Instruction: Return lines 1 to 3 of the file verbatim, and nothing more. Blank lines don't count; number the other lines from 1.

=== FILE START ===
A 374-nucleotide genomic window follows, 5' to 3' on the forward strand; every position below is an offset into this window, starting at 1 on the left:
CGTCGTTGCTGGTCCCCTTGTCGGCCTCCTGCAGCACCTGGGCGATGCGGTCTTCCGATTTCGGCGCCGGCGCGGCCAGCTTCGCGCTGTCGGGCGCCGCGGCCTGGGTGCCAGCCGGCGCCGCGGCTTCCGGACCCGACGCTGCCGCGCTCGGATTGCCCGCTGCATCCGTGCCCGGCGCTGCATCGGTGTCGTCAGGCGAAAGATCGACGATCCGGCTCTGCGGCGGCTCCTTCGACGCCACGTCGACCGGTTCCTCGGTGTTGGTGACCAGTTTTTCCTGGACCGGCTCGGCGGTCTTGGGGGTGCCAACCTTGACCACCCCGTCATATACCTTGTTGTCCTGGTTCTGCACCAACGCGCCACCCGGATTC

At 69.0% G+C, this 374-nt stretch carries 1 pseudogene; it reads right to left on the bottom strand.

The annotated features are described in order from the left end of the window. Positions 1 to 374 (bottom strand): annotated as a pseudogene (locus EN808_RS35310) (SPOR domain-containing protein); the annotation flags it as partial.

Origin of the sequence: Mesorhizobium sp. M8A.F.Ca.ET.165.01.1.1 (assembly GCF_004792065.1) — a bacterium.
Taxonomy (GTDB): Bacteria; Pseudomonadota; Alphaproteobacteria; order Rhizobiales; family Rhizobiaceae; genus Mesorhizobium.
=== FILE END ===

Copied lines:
A 374-nucleotide genomic window follows, 5' to 3' on the forward strand; every position below is an offset into this window, starting at 1 on the left:
CGTCGTTGCTGGTCCCCTTGTCGGCCTCCTGCAGCACCTGGGCGATGCGGTCTTCCGATTTCGGCGCCGGCGCGGCCAGCTTCGCGCTGTCGGGCGCCGCGGCCTGGGTGCCAGCCGGCGCCGCGGCTTCCGGACCCGACGCTGCCGCGCTCGGATTGCCCGCTGCATCCGTGCCCGGCGCTGCATCGGTGTCGTCAGGCGAAAGATCGACGATCCGGCTCTGCGGCGGCTCCTTCGACGCCACGTCGACCGGTTCCTCGGTGTTGGTGACCAGTTTTTCCTGGACCGGCTCGGCGGTCTTGGGGGTGCCAACCTTGACCACCCCGTCATATACCTTGTTGTCCTGGTTCTGCACCAACGCGCCACCCGGATTC

At 69.0% G+C, this 374-nt stretch carries 1 pseudogene; it reads right to left on the bottom strand.